Cap­tur­ing the pub­lic eye


‘‘You can tell whether they have a team be­hind them, if they are or­gan­ised, an idea of how­much money they are putting into it, and if they know what it takes to have a pub­lic pres­ence.’’ An­thony Behrens

Elec­toral bill­boards are prob­a­bly the main source of in­ter­ac­tion Palmer­ston North vot­ers have with this cast of city coun­cil can­di­dates.

From sign-farm hoard­ings, fences and at ma­jor in­ter­sec­tions, faces and names qui­etly clam­our for at­ten­tion. Hope­fully when it comes to elec­tors fill­ing out the vot­ing pa­pers, th­ese signs will prompt recog­ni­tion and a top STV rat­ing.

De­signer An­thony Behrens has cast his pro­fes­sional eye over the crop of elec­toral signs, and said vot­ers could learn a lot about a can­di­date from a bill­board.

‘‘You can tell whether they have a team be­hind them, if they are or­gan­ised, an idea of how much money they are putting into it, and if they know what it takes to have a pub­lic pres­ence. It all goes to build a can­di­date’s pro­file.’’

Given that pass­ing driv­ers may only give each sign a split­sec­ond of largely un­in­tended at­ten­tion, makes the bill­board mes­sage and how it is con­veyed hugely im­por­tant.

Behrens doesn’t like it if the pho­to­graphs are tinted too red or too blue, or if can­di­dates look as if they are about to ‘‘cark it’’.

‘‘If you don’t care about what you look like, should you be in charge of our city?’’

In 2013, Behrens, who pub­lishes the ezine Swampthing, de­cided to an­a­lyse the bill­board cam­paigns of Palmer­ston North’s lo­cal body can­di­dates in a tongue- in-cheek way. Be­hind the hu­mour was the se­ri­ous pur­pose of pro­mot­ing bet­ter sign de­sign.

Th­ese elec­tions he has only com­mented on new bill­boards, with the cri­tiques in­tro­duc­ing some light-heart­ed­ness into a largely lack­lus­tre elec­tion as far as is­sues go.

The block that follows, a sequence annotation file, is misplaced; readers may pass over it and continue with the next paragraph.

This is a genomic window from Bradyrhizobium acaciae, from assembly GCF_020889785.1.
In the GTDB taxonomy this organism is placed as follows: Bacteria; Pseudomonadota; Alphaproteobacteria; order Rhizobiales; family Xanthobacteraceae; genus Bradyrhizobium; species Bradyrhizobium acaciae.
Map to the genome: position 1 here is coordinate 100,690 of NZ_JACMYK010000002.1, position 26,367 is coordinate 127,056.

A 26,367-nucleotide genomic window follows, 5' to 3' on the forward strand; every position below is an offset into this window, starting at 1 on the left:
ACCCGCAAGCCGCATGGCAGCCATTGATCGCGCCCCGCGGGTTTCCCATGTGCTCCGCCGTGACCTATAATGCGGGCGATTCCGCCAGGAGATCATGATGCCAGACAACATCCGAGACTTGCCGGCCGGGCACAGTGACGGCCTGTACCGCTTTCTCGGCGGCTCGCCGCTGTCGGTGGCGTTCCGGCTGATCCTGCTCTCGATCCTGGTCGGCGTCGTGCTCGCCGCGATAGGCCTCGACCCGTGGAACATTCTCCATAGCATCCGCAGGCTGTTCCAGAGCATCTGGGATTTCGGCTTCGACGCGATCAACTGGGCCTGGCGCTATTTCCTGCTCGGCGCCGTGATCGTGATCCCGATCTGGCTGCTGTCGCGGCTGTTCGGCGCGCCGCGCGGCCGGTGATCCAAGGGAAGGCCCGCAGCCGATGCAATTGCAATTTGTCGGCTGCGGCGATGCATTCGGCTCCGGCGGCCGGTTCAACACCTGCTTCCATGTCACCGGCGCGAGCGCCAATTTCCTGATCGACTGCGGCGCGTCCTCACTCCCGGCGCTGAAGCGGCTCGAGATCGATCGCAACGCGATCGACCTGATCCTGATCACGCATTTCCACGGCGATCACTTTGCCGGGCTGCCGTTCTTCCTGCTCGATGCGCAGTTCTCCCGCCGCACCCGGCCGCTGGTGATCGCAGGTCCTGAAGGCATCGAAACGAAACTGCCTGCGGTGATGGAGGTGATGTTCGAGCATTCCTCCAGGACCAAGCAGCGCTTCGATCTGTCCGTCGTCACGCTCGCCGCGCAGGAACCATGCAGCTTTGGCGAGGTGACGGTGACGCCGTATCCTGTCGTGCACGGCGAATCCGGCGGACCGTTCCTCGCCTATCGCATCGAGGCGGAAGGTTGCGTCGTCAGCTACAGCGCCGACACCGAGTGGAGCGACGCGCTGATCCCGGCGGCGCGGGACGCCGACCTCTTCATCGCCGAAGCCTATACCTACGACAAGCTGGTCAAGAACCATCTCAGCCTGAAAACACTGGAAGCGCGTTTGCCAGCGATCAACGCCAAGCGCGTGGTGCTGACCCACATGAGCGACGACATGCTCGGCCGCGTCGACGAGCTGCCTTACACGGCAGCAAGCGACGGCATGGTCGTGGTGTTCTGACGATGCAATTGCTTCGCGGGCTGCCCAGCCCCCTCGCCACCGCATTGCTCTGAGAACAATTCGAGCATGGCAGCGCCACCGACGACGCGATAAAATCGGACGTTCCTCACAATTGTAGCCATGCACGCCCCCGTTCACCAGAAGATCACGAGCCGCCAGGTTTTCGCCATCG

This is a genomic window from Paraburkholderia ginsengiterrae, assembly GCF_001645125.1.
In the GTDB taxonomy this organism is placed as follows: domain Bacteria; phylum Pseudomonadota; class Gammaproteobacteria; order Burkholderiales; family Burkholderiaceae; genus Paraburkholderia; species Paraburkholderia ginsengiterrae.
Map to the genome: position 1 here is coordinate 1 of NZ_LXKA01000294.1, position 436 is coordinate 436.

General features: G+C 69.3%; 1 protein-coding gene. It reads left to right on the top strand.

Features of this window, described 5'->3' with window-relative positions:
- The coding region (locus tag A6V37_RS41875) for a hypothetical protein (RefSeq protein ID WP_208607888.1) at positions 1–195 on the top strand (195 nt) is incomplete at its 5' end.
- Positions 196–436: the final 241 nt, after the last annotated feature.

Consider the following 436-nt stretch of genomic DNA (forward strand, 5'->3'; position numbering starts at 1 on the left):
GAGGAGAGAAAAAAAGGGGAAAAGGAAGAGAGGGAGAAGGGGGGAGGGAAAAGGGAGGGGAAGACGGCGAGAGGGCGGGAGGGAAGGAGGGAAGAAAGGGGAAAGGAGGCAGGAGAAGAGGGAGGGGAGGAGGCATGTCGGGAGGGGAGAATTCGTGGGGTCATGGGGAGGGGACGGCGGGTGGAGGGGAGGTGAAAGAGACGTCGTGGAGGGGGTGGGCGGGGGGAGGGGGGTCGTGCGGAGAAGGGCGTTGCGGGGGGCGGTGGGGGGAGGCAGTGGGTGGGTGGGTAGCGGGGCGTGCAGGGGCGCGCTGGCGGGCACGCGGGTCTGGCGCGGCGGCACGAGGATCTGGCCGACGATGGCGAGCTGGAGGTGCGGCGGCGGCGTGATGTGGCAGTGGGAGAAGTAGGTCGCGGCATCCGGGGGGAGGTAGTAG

The bill­boards at least pro­vide some colour and talk­ing points, whether it’s the red ‘‘gang of four’’ Labour cam­paign, the ‘‘No Paine no gain’’ tagline, or Billy Mee­han’s ‘‘Vote Mee­han again’’.

Behrens said Mee­han’s bill­board in par­tic­u­lar was highly ef­fec­tive, quickly con­vey­ing its mes­sage in a witty way, while vot­ers at least have an idea of what to ex­pect from can­di­dates la­belled Labour or Green.

‘‘It doesn’t have to be ex­pen­sive to be good,’’ he said

‘‘’We’ [his de­sign ‘team’] love Abi’s [Symes] bill­board. It’s smaller than many of the oth­ers, re­flect­ing her bud­get, but it con­veys her char­ac­ter - al­though it’s not a good font.’’

The font he ex­plained lacks drive-by punch, but the quirky im­age of the bow-tie wear­ing can­di­date is pic­ture per­fect.

Behrens said bill­boards helped pro­vide an in­tro­duc­tion to a can­di­date’s Face­book page or web­site where their views should be ac­ces­si­ble to vot­ers in more de­tail.

‘‘Bud­gets are tight, so if you are go­ing to spend the money on signs, you may as well do it right.’’


De­signer An­thony Behrens has posted ‘cri­tiques’ of Palmer­ston North elec­toral bill­boards in his on­line ‘‘Swampthing’’ col­umn The Bro­mide Room.

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